There are two other Southeastern indigenous languages that use gi or agi for “people” – Southern Shawnee and Cherokee. The Catawbas use yi – yi. This fact strongly suggests that Mvskoke evolved away from the Alabama language in a region where they were in close association with the Shawnee and Southern Siouans, or else both the proto-Muskogee and the Shawnee were in close association with another people that used ki or gi for “people.”
Yes, there was another ethnic group who used the suffix “ki” for people. They were the Asháninka and officially, they always lived in Northern Peru and Satipo Province in eastern Peru. Satipo means “colonists.” There was a town named Satipo on the Satilla River in Georgia and the Tellico River in extreme eastern Tennessee. Juan Pardo visited Satipo (Tennessee) in 1568. It became known as Satikoa under Cherokee occupation. “Koa” is the Arawak word for people.
Words for “water”
Water is one of the most basic of human concerns, and here is where things get really bizarre in Mvskoke. Mvskoke dialects use/used either (in phonetic English) we, uwe, uwa or owa for water. Itsate Creek along with all the other living Muskogean languages today use oka or oki for water. A word with such an ancient history should have been the same for all the Muskogean languages. The Itza word for water or stream is haw. We do see that word in the names of some streams in the Lower Southeast such as the Alapaha River (Alligator Water).
I could find only one other Southeastern language with a word for water similar to that used by the Muskogees. The Tuskaroras use the word, awe. That’s it. All the other Iroquoian languages use a word similar to oneka for water. The Yuchi use ‘tsach. The Cherokees use ama. The Catawbas use, ya_`’ye. This strongly suggests that the ancestors of the Tuscarora and Muskogee once lived closed to each other. Stay seated because things are going to get really weird.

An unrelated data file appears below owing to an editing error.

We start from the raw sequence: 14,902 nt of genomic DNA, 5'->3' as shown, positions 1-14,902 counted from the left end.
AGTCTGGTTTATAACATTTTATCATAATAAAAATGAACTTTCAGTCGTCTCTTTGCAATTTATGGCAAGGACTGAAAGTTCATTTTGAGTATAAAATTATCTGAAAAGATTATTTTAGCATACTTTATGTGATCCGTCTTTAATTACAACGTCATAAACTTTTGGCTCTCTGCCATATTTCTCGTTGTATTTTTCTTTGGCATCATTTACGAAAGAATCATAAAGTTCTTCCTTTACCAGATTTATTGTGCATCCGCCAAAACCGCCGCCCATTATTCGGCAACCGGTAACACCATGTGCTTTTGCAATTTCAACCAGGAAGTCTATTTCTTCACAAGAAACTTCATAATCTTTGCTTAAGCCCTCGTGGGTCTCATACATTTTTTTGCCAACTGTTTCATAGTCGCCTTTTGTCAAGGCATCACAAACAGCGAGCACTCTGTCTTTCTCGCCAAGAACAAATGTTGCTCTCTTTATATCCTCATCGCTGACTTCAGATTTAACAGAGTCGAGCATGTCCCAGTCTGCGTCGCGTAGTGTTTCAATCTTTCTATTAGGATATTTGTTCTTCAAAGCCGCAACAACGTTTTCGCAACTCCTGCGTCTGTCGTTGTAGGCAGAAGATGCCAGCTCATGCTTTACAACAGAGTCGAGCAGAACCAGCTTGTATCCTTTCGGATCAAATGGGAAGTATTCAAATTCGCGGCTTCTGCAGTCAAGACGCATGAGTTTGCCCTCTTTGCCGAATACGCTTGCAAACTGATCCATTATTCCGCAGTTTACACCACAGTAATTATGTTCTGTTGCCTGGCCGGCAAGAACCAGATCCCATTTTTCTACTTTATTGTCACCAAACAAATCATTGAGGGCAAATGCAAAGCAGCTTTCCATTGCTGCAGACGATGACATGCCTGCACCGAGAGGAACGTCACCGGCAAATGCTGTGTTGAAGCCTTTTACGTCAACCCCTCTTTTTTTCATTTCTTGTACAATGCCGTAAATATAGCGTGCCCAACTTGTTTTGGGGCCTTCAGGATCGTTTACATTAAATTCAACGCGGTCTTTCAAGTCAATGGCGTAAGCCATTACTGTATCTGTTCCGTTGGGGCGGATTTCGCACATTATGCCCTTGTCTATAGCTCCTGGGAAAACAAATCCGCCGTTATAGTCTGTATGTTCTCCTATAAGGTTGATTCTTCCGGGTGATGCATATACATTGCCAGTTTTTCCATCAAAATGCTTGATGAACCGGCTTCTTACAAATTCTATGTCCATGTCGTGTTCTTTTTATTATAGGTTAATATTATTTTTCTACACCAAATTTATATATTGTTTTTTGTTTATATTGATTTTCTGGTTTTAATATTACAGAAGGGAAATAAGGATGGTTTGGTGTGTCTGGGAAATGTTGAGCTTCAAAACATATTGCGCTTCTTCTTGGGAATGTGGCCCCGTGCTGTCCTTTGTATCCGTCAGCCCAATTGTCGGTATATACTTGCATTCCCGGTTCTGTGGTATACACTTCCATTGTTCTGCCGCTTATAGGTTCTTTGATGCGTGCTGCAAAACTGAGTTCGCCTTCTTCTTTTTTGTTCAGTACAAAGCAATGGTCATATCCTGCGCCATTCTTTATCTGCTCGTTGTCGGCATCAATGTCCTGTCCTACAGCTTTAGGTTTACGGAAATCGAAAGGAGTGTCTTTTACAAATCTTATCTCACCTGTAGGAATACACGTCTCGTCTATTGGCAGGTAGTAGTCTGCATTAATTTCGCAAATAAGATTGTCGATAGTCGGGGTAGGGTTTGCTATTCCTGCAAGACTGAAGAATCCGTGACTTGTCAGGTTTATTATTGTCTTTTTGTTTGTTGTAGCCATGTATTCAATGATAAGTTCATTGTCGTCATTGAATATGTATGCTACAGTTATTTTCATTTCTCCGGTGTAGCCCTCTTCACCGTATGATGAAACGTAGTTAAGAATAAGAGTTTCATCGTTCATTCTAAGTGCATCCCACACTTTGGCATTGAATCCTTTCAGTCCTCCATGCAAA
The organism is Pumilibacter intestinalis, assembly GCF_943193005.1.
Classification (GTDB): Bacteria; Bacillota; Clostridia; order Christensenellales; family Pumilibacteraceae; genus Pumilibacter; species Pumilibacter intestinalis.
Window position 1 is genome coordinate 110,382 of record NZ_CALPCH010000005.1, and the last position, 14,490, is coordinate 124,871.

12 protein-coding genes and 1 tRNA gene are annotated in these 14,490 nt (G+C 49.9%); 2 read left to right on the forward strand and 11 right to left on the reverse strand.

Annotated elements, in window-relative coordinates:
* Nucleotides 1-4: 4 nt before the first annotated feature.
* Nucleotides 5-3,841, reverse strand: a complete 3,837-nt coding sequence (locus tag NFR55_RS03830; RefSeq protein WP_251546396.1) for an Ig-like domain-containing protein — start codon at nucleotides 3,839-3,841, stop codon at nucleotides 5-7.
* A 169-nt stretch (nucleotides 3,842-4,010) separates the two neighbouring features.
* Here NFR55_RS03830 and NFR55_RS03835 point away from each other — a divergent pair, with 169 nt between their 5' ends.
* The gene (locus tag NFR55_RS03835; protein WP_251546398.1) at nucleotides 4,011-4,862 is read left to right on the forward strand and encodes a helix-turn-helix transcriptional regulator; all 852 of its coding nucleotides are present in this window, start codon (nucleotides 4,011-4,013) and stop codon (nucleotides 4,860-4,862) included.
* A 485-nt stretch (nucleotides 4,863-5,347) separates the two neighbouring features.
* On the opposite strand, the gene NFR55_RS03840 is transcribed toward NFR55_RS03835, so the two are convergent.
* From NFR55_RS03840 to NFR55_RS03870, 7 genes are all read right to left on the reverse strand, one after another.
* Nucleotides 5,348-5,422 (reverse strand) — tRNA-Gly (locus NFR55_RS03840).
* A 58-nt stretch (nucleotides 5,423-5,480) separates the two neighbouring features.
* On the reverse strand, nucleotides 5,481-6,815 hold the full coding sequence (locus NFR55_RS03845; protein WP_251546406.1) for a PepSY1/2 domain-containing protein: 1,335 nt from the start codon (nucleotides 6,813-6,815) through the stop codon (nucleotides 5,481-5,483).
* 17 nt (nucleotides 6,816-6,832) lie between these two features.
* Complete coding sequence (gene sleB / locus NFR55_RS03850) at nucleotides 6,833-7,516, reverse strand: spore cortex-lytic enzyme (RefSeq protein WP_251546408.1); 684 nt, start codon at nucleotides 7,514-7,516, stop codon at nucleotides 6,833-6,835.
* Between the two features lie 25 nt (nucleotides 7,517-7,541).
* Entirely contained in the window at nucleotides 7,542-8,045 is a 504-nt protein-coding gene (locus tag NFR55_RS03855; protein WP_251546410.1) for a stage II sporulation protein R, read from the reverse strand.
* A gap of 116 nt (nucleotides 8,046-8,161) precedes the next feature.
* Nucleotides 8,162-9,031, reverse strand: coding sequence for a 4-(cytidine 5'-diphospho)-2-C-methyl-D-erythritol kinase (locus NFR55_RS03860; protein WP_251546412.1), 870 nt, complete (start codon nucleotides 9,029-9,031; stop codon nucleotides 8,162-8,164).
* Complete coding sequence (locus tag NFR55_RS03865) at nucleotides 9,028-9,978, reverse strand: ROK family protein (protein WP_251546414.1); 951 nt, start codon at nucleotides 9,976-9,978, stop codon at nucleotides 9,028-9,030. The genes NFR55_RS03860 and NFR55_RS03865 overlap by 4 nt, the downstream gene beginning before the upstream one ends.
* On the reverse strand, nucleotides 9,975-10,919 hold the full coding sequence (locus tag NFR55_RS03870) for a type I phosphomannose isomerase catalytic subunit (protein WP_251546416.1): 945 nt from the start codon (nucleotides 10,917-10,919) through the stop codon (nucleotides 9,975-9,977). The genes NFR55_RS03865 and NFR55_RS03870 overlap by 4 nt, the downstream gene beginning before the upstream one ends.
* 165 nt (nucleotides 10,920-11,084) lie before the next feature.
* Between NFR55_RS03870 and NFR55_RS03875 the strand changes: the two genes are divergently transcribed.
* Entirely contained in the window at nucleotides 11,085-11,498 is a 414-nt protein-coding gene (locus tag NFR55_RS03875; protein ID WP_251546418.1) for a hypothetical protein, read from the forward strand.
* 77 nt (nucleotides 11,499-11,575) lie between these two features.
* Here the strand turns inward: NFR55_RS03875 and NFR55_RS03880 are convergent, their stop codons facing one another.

In the eastern part of Georgia’s Piedmont and Coastal Plain, geographical and ethnic names that mean “Water People” are common. The name of the Ocute (Okvte) People in northeast Georgia that was visited by De Soto, meant “Water People.”
While attempting to colonize the coast of South Carolina and Georgia between 1562 and 1565, the French Huguenots made several friendly contacts with a people along the lower Savannah and Ogeechee Rivers that they called the Ouede. The French invariably wrote down a Muskogean “t” sound as a “d.” It was a no brainer. This province used the Muskogee word for water with the Itsate suffix for people. Well, no, maybe there is another etymology.
Yesterday, while still unsuccessfully looking for another Native American language that used the same word for water as the Muskogee, I stumbled upon shocking information. The Muskogee word for water was the word used for water by a Pre-Celtic, Bronze Age peoples in northwestern Europe. That word is still spoken on the Atlantic Coasts of Ireland and Scotland. It was formerly spoken on the Atlantic Coast of France and is the source of the modern French word for water, eau.